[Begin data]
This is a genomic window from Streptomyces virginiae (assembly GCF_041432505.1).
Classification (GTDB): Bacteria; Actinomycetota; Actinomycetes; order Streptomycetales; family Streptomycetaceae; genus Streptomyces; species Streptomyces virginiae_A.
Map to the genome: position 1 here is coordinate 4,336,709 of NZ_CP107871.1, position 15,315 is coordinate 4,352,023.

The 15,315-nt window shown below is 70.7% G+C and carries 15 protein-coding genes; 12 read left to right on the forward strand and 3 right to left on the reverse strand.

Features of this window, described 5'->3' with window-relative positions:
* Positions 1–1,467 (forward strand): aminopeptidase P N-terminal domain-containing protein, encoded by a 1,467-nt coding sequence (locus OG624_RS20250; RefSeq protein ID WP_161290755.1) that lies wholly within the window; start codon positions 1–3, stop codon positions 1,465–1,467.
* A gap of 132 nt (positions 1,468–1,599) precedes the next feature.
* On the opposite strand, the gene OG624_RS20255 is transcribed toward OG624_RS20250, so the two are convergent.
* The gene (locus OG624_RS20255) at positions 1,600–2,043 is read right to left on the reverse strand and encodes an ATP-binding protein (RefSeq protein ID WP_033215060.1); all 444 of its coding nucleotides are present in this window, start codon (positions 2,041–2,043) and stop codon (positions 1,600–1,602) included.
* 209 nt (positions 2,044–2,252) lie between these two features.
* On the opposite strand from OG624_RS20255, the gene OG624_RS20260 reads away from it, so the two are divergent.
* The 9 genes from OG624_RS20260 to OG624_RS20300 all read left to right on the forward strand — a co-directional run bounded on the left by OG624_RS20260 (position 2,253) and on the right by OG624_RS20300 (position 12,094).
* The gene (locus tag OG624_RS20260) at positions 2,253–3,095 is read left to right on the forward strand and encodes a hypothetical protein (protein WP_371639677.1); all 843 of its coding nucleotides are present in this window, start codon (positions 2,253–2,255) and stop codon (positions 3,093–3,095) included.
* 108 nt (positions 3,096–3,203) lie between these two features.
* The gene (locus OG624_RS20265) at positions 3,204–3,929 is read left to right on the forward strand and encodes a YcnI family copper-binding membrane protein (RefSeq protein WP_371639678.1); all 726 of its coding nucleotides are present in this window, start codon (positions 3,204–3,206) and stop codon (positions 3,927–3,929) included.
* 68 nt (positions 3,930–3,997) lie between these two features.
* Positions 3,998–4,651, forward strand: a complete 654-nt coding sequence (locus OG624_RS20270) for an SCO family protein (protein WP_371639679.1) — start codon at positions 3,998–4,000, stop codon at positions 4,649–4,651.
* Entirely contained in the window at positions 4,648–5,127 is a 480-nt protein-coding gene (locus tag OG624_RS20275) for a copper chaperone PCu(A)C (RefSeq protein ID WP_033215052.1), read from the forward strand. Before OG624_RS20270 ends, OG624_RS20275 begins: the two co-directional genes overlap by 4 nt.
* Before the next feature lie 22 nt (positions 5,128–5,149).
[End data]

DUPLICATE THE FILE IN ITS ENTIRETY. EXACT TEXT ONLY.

This is a genomic window from Streptomyces virginiae (assembly GCF_041432505.1).
Classification (GTDB): Bacteria; Actinomycetota; Actinomycetes; order Streptomycetales; family Streptomycetaceae; genus Streptomyces; species Streptomyces virginiae_A.
Map to the genome: position 1 here is coordinate 4,336,709 of NZ_CP107871.1, position 15,315 is coordinate 4,352,023.

The 15,315-nt window shown below is 70.7% G+C and carries 15 protein-coding genes; 12 read left to right on the forward strand and 3 right to left on the reverse strand.

Features of this window, described 5'->3' with window-relative positions:
* Positions 1–1,467 (forward strand): aminopeptidase P N-terminal domain-containing protein, encoded by a 1,467-nt coding sequence (locus OG624_RS20250; RefSeq protein ID WP_161290755.1) that lies wholly within the window; start codon positions 1–3, stop codon positions 1,465–1,467.
* A gap of 132 nt (positions 1,468–1,599) precedes the next feature.
* On the opposite strand, the gene OG624_RS20255 is transcribed toward OG624_RS20250, so the two are convergent.
* The gene (locus OG624_RS20255) at positions 1,600–2,043 is read right to left on the reverse strand and encodes an ATP-binding protein (RefSeq protein ID WP_033215060.1); all 444 of its coding nucleotides are present in this window, start codon (positions 2,041–2,043) and stop codon (positions 1,600–1,602) included.
* 209 nt (positions 2,044–2,252) lie between these two features.
* On the opposite strand from OG624_RS20255, the gene OG624_RS20260 reads away from it, so the two are divergent.
* The 9 genes from OG624_RS20260 to OG624_RS20300 all read left to right on the forward strand — a co-directional run bounded on the left by OG624_RS20260 (position 2,253) and on the right by OG624_RS20300 (position 12,094).
* The gene (locus tag OG624_RS20260) at positions 2,253–3,095 is read left to right on the forward strand and encodes a hypothetical protein (protein WP_371639677.1); all 843 of its coding nucleotides are present in this window, start codon (positions 2,253–2,255) and stop codon (positions 3,093–3,095) included.
* 108 nt (positions 3,096–3,203) lie between these two features.
* The gene (locus OG624_RS20265) at positions 3,204–3,929 is read left to right on the forward strand and encodes a YcnI family copper-binding membrane protein (RefSeq protein WP_371639678.1); all 726 of its coding nucleotides are present in this window, start codon (positions 3,204–3,206) and stop codon (positions 3,927–3,929) included.
* 68 nt (positions 3,930–3,997) lie between these two features.
* Positions 3,998–4,651, forward strand: a complete 654-nt coding sequence (locus OG624_RS20270) for an SCO family protein (protein WP_371639679.1) — start codon at positions 3,998–4,000, stop codon at positions 4,649–4,651.
* Entirely contained in the window at positions 4,648–5,127 is a 480-nt protein-coding gene (locus tag OG624_RS20275) for a copper chaperone PCu(A)C (RefSeq protein ID WP_033215052.1), read from the forward strand. Before OG624_RS20270 ends, OG624_RS20275 begins: the two co-directional genes overlap by 4 nt.
* Before the next feature lie 22 nt (positions 5,128–5,149).